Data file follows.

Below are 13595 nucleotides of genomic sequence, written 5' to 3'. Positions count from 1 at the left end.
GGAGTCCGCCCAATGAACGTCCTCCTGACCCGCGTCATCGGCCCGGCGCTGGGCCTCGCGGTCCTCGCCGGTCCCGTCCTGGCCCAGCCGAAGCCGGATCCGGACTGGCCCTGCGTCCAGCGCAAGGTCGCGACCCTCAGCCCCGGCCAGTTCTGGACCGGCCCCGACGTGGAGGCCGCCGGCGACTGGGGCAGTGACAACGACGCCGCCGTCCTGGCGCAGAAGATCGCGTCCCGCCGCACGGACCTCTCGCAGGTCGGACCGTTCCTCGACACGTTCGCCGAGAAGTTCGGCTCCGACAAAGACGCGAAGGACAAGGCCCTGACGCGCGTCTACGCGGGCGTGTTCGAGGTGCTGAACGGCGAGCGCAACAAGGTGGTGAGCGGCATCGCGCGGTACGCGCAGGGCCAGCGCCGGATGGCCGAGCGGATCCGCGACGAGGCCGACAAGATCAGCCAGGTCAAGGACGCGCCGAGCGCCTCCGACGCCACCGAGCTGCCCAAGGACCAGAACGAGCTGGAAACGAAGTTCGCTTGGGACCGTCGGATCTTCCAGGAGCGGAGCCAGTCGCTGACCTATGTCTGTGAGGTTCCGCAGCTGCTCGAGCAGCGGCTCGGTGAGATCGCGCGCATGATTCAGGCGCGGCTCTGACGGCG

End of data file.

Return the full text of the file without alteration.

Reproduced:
Below are 13595 nucleotides of genomic sequence, written 5' to 3'. Positions count from 1 at the left end.
GGAGTCCGCCCAATGAACGTCCTCCTGACCCGCGTCATCGGCCCGGCGCTGGGCCTCGCGGTCCTCGCCGGTCCCGTCCTGGCCCAGCCGAAGCCGGATCCGGACTGGCCCTGCGTCCAGCGCAAGGTCGCGACCCTCAGCCCCGGCCAGTTCTGGACCGGCCCCGACGTGGAGGCCGCCGGCGACTGGGGCAGTGACAACGACGCCGCCGTCCTGGCGCAGAAGATCGCGTCCCGCCGCACGGACCTCTCGCAGGTCGGACCGTTCCTCGACACGTTCGCCGAGAAGTTCGGCTCCGACAAAGACGCGAAGGACAAGGCCCTGACGCGCGTCTACGCGGGCGTGTTCGAGGTGCTGAACGGCGAGCGCAACAAGGTGGTGAGCGGCATCGCGCGGTACGCGCAGGGCCAGCGCCGGATGGCCGAGCGGATCCGCGACGAGGCCGACAAGATCAGCCAGGTCAAGGACGCGCCGAGCGCCTCCGACGCCACCGAGCTGCCCAAGGACCAGAACGAGCTGGAAACGAAGTTCGCTTGGGACCGTCGGATCTTCCAGGAGCGGAGCCAGTCGCTGACCTATGTCTGTGAGGTTCCGCAGCTGCTCGAGCAGCGGCTCGGTGAGATCGCGCGCATGATTCAGGCGCGGCTCTGACGGCG